She heard the rustle of his pants as he stepped back from the booth behind her and walked towards Mrs. Olsen and herself. In the merest fraction of a second, Akiko balled her right hand into a fist and swung hard to her right and behind her. She felt her fist connect with the man’s midsection, just as she had known it would. She heard the rush of air leaving his lungs and brought her fist up to connect with his face just as he was doubling over. She was sure he had a gun, and she knew she had to get it away from him to keep him from getting off a shot. Or worse, firing it accidentally. She hooked her arm back toward herself, trapping his outstretched arm. With her left hand she grabbed at his hand, digging her fingernails deep into his flesh and driving his hand down onto the table top. She heard him scream, heard the gun strike the table before clattering to the floor. She kept her hold on his hand as she drove her other elbow back, catching him in the throat.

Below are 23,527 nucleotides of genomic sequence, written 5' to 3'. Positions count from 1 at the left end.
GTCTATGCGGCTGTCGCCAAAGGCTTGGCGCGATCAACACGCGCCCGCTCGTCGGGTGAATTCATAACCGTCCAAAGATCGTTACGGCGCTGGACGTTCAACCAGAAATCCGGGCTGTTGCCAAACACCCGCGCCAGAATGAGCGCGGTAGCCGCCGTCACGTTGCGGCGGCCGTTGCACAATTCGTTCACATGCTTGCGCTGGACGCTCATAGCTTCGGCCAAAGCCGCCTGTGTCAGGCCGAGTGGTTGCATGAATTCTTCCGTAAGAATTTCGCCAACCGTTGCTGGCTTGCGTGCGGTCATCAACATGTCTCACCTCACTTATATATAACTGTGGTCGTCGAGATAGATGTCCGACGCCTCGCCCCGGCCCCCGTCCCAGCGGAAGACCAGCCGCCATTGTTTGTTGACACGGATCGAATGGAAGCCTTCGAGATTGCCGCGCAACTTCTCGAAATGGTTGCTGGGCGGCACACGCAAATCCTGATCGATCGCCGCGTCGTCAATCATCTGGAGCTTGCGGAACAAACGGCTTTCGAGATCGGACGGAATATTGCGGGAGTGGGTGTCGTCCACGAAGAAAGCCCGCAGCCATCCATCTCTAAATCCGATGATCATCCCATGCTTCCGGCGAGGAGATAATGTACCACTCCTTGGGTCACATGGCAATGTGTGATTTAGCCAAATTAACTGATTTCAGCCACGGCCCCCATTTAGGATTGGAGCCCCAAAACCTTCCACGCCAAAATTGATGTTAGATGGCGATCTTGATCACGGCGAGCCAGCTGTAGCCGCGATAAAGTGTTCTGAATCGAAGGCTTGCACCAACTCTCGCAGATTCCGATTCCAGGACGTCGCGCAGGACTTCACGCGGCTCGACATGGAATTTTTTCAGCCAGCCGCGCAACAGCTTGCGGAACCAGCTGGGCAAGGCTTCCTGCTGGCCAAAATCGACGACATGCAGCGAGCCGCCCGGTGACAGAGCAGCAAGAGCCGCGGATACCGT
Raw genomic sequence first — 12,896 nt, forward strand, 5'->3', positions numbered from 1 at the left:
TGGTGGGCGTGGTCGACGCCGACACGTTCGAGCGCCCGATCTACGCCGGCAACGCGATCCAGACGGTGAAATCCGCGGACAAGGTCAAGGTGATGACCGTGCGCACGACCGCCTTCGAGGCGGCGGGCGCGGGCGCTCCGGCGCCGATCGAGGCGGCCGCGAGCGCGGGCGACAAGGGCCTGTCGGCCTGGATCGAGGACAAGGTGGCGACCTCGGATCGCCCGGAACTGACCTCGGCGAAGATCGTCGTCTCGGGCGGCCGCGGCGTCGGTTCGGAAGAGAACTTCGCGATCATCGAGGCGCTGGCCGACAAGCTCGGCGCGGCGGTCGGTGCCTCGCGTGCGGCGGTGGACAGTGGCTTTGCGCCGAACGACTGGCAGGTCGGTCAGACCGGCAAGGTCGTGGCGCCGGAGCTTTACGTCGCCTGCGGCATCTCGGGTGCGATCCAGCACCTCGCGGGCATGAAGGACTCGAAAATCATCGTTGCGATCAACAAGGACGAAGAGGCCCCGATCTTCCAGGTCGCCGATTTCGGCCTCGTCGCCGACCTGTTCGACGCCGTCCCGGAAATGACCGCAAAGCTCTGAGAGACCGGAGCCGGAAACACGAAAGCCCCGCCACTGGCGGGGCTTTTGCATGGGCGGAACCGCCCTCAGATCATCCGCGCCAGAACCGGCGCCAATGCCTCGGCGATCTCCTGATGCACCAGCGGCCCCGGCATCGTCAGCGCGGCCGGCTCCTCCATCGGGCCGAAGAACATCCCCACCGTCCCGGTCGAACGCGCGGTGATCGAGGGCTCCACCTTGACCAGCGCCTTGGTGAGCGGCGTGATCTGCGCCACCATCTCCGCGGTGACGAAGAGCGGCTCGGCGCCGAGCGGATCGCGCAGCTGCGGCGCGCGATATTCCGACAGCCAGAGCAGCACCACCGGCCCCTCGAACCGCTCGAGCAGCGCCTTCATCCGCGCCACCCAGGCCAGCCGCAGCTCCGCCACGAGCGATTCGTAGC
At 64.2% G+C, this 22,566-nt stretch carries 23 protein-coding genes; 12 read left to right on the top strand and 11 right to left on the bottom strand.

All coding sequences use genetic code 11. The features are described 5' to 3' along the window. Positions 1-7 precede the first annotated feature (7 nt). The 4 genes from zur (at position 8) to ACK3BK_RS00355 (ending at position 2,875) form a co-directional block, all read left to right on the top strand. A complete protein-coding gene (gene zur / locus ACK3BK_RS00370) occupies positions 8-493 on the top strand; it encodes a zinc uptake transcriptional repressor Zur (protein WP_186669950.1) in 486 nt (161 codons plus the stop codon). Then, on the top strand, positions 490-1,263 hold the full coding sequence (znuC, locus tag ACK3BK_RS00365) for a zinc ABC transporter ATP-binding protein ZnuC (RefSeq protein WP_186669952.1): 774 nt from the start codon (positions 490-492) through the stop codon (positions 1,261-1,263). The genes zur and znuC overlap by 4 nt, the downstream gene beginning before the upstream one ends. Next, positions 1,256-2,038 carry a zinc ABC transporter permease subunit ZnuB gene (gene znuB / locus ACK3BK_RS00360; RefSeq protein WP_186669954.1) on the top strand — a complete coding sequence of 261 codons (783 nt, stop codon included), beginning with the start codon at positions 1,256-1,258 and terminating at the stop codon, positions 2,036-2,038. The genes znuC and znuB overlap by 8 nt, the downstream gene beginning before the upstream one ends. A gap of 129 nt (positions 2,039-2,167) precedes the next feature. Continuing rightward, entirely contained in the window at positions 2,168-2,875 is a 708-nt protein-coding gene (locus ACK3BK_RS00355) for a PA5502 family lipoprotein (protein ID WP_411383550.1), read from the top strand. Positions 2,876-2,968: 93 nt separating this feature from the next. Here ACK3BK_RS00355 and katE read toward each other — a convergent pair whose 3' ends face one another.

In one swift movement, she leapt out of the booth, kicking high. Her foot struck his jaw, and before he could fall Akiko delivered a powerful kick to his midsection.
People were shouting in alarm. She heard him hit the floor, and she leapt on top of him. He was fighting back, swinging at her. She tried to restrain him, but he managed to strike the side of her head with his fist. She curled her fingers into a Bear Claw (why had that term suddenly jumped into her mind?) and brought it down swiftly toward his face. She caught one of his eyes, as she had hoped. She grabbed his right arm and leveraged him over onto his stomach, sitting on his back. She kept his arm twisted behind him, took one of his fingers and bent it back sharply, teaching him a new kind of pain.
“Someone call 911,” she said calmly.
The man was cursing, calling Akiko all sorts of foul names. When she got tired of hearing him, she bent his finger back more. She knew it wouldn’t break. Probably.
End of Chapter One.